Masella was not disciplined for ordering Drake to modify the September 2014 Report, or for releasing the report outside the NBPD. And, with respect to Masella's additional offensive and inappropriate conduct, Brace testified during Drake's termination hearing that he had “talked to” Masella concerning the “mutual behaviors.” Compl. ¶ 107.

         Despite Drake's earlier assurances of employment from the Manchester Police Department, Brace, Masella and Fischer led the Manchester Police Department to believe that Drake lacked credibility, and would be placed on “Laurie's List.” As a result, Drake's job offer from the MPD failed to materialize.

         On June 8, 2016, Drake filed a second charge of discrimination with the NH Human Rights Commission and the EEOC. She subsequently filed this suit, asserting claims against the Town, its Selectmen, Brace, Fisher, and Masella for: civil conspiracy, defamation, interference with contractual relationship, intentional infliction of emotional distress, negligent infliction of emotional distress, violation of New Hampshire's whistle-blower statute, civil rights violations, wrongful termination, violation of New Hampshire's Law Against Discrimination, Title VII violations, violation of NH RSA 98-E, intentional interference with prospective contractual relations, and violation of NH RSA 41:48.

         The Town Defendants' motion to dismiss followed.

         DISCUSSION

         Consideration of Materials Outside the Pleadings

         Before reaching the merits of the Town Defendants' arguments, the court must first address the parties' arguments regarding consideration of documents outside the pleadings.

         In support of their motion to dismiss, the Town Defendants cite to the June 8, 2015, charge of discrimination filed by Drake, which they contend the court may consider because Drake relies upon the charge, and specifically references it in the complaint. Drake responds that her complaint merely mentions the charge of discrimination, which, she argues, is not “sufficient reference.” Obj. to Mot. to Dismiss at p. 3. However, she argues, if the court determines that the charge of discrimination can be considered, the Town Defendants' motion should be converted to one for summary judgment, and the court should then consider those additional documents constituting the administrative record before the New Hampshire Commission for Human Rights.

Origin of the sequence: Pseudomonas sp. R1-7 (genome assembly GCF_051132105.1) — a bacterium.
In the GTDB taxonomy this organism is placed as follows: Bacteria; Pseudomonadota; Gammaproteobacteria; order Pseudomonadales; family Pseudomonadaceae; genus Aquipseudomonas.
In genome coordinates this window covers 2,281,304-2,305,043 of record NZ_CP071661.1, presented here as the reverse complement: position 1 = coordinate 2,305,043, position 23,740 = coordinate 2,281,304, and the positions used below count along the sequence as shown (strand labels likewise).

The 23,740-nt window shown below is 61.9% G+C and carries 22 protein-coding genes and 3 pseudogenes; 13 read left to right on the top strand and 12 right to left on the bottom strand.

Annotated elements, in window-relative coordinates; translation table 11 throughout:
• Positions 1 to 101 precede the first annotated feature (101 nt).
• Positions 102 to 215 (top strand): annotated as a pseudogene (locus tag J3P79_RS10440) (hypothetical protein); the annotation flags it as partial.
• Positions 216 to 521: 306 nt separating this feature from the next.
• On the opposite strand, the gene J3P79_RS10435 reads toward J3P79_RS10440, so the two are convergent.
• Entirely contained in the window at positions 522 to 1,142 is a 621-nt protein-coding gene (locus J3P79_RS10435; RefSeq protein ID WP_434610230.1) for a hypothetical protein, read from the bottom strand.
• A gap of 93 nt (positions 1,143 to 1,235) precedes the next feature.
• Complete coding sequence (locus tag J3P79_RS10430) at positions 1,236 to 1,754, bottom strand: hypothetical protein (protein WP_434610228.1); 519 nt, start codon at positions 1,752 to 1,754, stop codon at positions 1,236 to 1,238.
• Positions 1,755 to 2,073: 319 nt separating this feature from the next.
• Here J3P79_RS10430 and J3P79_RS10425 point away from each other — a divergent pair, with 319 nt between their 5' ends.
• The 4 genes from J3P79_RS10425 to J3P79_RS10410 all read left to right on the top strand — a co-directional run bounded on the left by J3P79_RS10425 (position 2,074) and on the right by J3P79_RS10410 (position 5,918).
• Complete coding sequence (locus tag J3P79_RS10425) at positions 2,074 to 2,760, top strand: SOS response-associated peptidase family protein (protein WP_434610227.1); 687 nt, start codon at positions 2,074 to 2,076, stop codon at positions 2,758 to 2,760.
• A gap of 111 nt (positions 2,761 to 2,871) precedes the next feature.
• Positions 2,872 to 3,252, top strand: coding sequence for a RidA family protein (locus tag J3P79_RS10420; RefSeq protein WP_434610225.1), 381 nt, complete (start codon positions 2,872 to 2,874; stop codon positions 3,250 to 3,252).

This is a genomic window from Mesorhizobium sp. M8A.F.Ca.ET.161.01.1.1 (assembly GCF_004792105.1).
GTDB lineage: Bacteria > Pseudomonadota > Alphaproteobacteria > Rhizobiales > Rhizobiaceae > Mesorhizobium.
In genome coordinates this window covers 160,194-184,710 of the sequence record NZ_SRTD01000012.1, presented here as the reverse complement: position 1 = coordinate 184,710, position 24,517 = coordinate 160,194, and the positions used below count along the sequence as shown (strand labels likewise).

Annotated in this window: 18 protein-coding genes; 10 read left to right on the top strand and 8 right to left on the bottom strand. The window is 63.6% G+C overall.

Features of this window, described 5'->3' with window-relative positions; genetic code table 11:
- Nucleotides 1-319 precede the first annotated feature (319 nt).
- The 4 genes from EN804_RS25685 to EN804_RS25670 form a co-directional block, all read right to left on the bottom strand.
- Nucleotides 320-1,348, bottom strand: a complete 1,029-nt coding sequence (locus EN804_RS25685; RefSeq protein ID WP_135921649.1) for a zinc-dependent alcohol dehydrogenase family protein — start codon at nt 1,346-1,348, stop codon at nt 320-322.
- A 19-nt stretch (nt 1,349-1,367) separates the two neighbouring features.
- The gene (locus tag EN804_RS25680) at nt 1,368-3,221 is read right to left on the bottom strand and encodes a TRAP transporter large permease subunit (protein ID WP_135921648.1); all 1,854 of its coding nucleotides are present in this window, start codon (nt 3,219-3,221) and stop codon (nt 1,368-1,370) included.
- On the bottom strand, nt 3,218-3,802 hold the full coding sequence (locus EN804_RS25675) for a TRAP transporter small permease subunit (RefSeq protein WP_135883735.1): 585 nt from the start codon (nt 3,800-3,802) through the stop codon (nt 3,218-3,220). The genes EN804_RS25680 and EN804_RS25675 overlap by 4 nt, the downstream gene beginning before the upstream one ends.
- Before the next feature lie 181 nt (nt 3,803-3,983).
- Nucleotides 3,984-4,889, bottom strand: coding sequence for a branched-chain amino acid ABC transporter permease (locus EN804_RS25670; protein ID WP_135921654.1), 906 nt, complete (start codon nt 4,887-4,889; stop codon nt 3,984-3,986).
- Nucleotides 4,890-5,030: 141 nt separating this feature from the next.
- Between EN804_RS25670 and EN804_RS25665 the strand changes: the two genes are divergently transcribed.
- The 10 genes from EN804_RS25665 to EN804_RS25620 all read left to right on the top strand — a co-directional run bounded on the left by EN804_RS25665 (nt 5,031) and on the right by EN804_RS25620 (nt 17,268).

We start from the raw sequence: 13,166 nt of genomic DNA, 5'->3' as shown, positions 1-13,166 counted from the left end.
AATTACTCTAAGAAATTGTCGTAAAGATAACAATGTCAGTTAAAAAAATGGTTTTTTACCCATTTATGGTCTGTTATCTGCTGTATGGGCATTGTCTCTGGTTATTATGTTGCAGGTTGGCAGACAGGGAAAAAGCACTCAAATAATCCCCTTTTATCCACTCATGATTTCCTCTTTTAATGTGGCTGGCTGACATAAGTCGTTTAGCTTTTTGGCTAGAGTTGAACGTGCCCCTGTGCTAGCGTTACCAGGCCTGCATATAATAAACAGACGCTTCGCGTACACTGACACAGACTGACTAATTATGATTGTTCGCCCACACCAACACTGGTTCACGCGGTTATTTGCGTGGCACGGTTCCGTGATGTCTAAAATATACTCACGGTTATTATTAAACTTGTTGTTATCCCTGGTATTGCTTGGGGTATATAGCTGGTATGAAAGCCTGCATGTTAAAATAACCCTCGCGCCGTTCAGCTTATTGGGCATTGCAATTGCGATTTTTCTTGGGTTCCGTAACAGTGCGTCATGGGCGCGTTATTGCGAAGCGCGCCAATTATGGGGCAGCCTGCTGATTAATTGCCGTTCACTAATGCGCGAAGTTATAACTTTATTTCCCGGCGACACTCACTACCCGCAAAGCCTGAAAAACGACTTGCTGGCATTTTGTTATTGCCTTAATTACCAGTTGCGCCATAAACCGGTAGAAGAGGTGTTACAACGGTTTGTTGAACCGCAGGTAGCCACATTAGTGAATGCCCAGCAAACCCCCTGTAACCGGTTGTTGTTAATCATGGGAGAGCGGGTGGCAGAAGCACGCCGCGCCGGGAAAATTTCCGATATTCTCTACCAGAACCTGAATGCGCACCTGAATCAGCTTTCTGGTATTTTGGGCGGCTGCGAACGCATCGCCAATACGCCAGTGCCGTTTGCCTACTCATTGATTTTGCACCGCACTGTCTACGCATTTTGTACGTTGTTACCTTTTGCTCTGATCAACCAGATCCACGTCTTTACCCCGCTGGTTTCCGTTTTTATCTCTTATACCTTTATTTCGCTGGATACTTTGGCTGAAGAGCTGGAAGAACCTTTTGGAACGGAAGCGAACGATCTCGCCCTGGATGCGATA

As noted earlier, “[o]rdinarily ... any consideration of documents not attached to the complaint, or not expressly incorporated therein, is forbidden, unless the proceeding is properly converted into one for summary judgment under Rule 56. See Fed.R.Civ.P. 12(b)(6). However, courts have made narrow exceptions for documents the authenticity of which are not disputed by the parties; for official public records; for documents central to plaintiffs' claim; or for documents sufficiently referred to in the complaint.” Watterson v. Page, 987 F.2d 1, 3 (1st Cir. 1993) (citations omitted).

         Drake refers to the charge of discrimination in her complaint on multiple occasions, and, as the Town Defendants point out, the charge is a central part of her retaliation claims against the defendants. See Compl. ¶¶ 85, 111-112, 190-191, 209. And, Drake seemingly does not dispute the authenticity of the document. Accordingly, the court finds the charge of discrimination is “sufficiently referred to in the complaint, ” Watterson, 987 F.2d at 3, and can be considered without converting the Town Defendants' motion to one for summary judgment. See Barber v. Verizon New England, Inc., No. C.A. 05-390ML, 2005 WL 3479834, at *1 n.1 (D.R.I. Dec. 20, 2005) (“While a court deciding a Rule 12(b)(6) motion is normally constrained to consider only the plaintiff's complaint, a court may nonetheless take into account a document whose contents are linked to the complaint and whose authenticity is not challenged, such as a charge of discrimination filed with the Commission, without converting the motion into a summary judgment request.”) (citing Beddall v. State St. Bank and Trust Co., 137 F.3d 12, 17 (1st Cir. 1998); see also Cintron-Garcia v. Supermercados Econo, Inc., 818 F.Supp.2d 500, 506 (D.P.R. 2011) (collecting cases for the proposition that an EEOC charge may be considered at the motion to dismiss stage as an official public record).

         Count 1 - Civil Conspiracy ...